He accepts to kowtow ['courber l'échine', literally: 'bend the spine'] in order to begin the real combat in the middlegame, and frequently to terminate it in endgames exhausting to all his opponents. Through his phenomenal understanding of the game he manages to abandon what we believe to be fundamental in a chess game.

[I left in a couple of GM Kouatly's original phrases because I'm not sure about my translation (in case there is any doubt, I'm not a professional translator) and mentioned 'échecs 960' because I couldn't remember encountering the phrase before.]

There is considerable food for thought in the brief passage from EE. I should point out that, unlike many mainstream chess resources, Europe Echecs is not anti-chess960. I referenced a few of their articles in one of my posts about the 2011 St.Louis event, Kings and Queens on Chess960. The statement that chess960 is 'too brutal for a world that doesn't like change' remains to be seen. It's still too early in any transition to make categorical statements like this.

As for the comparison between Fischer's idea and Carlsen's style, it comes down to the observation that geniuses know when and how to break the rules that the rest of us are struggling to assimilate. Kouatly seems to be saying that Carlsen relies on slightly inferior moves to unbalance his opponents. This would be a good topic to explore on my main blog, where I'm building a collection of Carlsen's games; the most recent post was Carlsen TMER PGN.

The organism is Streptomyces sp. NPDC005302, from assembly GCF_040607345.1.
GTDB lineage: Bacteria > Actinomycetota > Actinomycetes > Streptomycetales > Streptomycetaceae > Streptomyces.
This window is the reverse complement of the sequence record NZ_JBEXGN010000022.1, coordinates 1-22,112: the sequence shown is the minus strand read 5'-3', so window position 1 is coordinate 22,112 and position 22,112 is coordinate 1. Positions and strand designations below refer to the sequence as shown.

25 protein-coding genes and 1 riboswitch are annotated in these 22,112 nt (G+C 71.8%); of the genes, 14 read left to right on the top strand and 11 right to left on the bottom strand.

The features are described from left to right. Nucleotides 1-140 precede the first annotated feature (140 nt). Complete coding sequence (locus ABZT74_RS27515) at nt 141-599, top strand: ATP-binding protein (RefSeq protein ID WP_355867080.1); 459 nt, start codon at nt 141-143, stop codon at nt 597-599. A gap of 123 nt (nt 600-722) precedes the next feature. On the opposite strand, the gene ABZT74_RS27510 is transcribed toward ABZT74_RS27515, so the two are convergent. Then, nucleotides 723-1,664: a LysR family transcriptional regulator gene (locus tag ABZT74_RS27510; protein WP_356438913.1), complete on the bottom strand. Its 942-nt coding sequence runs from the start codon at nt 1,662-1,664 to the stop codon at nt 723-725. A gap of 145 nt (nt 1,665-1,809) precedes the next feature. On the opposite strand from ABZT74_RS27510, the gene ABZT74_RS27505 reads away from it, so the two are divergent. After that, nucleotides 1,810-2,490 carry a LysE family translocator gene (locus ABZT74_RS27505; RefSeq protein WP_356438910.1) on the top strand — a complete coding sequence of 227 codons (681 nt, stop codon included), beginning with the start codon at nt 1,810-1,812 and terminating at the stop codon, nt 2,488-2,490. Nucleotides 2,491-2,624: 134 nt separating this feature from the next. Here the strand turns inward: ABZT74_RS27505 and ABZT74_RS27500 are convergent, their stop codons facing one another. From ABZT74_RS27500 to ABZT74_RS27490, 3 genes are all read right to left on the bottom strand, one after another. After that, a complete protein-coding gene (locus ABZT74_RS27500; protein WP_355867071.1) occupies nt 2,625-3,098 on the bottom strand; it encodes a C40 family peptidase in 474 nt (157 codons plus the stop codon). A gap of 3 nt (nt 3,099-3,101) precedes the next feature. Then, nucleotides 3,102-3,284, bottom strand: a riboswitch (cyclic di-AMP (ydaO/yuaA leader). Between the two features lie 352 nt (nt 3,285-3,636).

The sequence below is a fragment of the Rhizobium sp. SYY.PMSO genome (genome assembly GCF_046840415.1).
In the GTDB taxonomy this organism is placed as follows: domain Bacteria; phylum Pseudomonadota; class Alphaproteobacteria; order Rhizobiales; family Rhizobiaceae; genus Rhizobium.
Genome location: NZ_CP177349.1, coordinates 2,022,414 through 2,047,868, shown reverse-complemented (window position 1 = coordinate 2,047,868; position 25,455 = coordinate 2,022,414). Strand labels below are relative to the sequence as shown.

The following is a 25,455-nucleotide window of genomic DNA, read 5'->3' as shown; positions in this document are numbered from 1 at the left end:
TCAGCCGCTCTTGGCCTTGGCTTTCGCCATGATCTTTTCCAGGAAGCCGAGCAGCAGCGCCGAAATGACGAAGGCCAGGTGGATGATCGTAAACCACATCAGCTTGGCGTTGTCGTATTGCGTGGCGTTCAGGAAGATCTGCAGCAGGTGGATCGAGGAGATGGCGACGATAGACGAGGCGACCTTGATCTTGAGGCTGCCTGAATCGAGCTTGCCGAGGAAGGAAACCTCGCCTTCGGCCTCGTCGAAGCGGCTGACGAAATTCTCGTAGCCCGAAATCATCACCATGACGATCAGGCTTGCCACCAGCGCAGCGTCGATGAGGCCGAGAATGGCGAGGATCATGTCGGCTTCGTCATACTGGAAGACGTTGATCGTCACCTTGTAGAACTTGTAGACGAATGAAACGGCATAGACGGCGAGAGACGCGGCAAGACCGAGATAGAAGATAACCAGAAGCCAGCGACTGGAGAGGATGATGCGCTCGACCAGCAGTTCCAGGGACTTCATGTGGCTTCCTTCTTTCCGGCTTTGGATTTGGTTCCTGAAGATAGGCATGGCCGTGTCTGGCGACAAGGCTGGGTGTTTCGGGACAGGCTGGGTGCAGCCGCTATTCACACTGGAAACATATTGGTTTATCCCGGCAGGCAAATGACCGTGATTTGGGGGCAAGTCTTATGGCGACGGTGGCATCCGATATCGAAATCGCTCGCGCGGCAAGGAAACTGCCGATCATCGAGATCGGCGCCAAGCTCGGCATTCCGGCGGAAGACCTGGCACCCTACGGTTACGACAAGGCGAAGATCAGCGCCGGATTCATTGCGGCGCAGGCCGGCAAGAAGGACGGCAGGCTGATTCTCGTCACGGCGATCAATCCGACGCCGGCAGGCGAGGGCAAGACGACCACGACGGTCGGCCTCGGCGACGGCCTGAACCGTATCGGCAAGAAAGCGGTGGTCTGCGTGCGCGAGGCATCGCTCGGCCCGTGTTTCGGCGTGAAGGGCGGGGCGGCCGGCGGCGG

I've already addressed the idea of using inferior moves to escape the burden of opening theory; see, for example, Shall We Play Amar's Opening? While it has certain attractions for diehard adherents of traditional chess, it is far less rich in ideas than the universe of alternatives offered by chess960. The proof of this is the notion that it takes 'the first 15 to 20 moves' for Carlsen to find an interesting position. In chess960, this happens already on White's first move.

Although it would be a great boost for chess960 if a player of Carlsen's stature would openly support it, I have no illusions that this will happen soon. Professional players need to 'follow the money' and today there is no money in chess960. The transition from traditional chess will happen not from the top-down, but from the bottom-up. As club players realize that too much effort is required to tackle the enormous body of opening theory, which is a necessary prerequisite to finding new approaches in that theory, they will be attracted to the simplicity, elegance, and challenge of chess without opening books. As this happens, the money will start to trickle in and the professionals will follow.